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Experts found critical RCE in Spotify’s Backstage

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Researchers discovered a critical vulnerability impacting Spotify’s Backstage Software Catalog and Developer Platform.

Researchers from the security firm Oxeye discovered a critical Remote Code Execution in Spotify’s Backstage (CVSS Score of 9.8). Backstage is Spotify’s open-source platform for building developer portals, it’s used by a several organizations, including American Airlines, Netflix, Splunk, Fidelity Investments and Epic Games.

The issue can be exploited by triggering a recently disclosed VM sandbox escape vulnerability (CVE-2022-36067 aka Sandbreak) in the vm2 third-party library.

Oxeye researchers reported this RCE vulnerability via Spotify’s bug bounty program, and the Backstage development team quickly fixed it with the release of version 1.5.1.

“An unauthenticated threat actor can execute arbitrary system commands on a Backstage application by exploiting a vm2 sandbox escape in the Scaffolder core plugin.” reads the advisory published by Oxeye.

The vulnerability resides in the software templates tools that allow developers to create components in Backstage.

The researchers explained that the template engine utilizes the vm2 library to prevent the execution of untrusted code.

“In reviewing how to confine this risk, we noticed that the templating engine could be manipulated to run shell commands by using user-controlled templates with Nunjucks outside of an isolated environment. As a result, Backstage started using the vm2 JavaScript sandbox library to mitigate this risk.” continues the advisory. “In an earlier research paper, Oxeye found a vm2 sandbox escape vulnerability that results in remote code execution (RCE) on the hosting machine.”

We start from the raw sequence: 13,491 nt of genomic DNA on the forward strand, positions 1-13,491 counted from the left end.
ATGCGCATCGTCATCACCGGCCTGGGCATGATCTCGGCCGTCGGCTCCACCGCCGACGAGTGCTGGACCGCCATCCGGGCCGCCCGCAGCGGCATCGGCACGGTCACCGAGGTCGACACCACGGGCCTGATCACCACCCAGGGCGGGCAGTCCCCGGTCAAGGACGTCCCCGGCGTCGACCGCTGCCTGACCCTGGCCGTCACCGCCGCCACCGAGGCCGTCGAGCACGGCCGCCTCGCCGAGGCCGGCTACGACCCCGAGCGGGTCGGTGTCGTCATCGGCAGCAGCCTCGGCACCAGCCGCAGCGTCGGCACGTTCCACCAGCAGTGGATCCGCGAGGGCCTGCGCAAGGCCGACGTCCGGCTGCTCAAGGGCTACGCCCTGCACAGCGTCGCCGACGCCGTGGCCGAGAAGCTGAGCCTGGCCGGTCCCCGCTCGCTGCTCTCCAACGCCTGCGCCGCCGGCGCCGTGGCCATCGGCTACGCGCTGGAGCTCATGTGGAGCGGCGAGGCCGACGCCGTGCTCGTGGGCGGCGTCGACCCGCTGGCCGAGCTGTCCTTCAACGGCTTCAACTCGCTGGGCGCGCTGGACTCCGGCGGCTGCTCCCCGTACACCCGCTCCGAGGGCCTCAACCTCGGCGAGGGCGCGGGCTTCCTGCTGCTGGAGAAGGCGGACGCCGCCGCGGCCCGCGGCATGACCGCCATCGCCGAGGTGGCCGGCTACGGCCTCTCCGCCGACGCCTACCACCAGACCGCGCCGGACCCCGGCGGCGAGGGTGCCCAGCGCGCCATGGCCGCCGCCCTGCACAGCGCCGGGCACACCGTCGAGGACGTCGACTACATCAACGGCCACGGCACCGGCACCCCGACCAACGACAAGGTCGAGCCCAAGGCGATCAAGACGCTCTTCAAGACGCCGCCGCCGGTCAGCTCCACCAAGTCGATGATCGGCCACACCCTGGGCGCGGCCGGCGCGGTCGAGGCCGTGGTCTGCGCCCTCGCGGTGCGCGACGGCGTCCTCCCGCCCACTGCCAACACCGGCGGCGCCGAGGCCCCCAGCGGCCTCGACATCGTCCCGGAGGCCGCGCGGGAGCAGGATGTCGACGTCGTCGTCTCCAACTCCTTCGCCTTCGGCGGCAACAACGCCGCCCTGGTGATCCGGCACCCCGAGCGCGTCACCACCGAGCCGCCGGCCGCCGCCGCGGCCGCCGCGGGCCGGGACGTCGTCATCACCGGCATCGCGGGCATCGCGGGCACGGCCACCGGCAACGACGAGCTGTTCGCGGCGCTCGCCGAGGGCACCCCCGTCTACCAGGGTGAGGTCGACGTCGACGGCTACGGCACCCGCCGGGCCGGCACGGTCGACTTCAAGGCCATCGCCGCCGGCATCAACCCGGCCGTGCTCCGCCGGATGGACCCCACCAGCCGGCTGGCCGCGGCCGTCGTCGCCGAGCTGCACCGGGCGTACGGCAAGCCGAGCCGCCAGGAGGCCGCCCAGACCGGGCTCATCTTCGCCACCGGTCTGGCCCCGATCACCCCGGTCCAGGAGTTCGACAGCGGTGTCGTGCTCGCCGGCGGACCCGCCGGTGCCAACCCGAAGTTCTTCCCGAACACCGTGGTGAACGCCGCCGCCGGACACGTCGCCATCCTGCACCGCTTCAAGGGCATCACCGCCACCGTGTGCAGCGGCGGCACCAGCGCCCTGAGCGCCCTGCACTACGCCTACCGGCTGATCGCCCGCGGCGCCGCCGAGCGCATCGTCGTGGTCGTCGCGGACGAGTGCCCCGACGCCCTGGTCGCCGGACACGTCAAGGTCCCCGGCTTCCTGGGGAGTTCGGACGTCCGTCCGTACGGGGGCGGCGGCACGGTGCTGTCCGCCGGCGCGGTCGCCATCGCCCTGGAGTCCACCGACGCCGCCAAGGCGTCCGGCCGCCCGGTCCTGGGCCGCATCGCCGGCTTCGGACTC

The researchers run a simple query for the Backstage favicon hash in Shodan and discovered more than 500 Backstage instances exposed to the internet.

Spotify Backstage

The experts noticed that Backstage is deployed by default without an authentication mechanism or an authorization mechanism, which allows guest access. Some of the publicly-exposed Backstage instances did not require any authentication. 

Further tests allowed the experts to determine that the vulnerability could be exploited without authentication on many instances. 

“The root of any template-based VM escape is gaining JavaScript execution rights within the template. By using “logic-less” template engines such as Mustache, you can avoid introducing server-side template injection vulnerabilities. Separating the logic from the presentation as much as possible can greatly reduce your exposure to the most dangerous template-based attacks.” concludes the report. “For more information about mitigating template-based vulnerabilities, see PortSwigger’s technical advisory. And if you use Backstage with authentication, enable it for both the front and backend.”

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Pierluigi Paganini

(SecurityAffairs – hacking, Spotify’s Backstage)

The post Experts found critical RCE in Spotify’s Backstage appeared first on Security Affairs.

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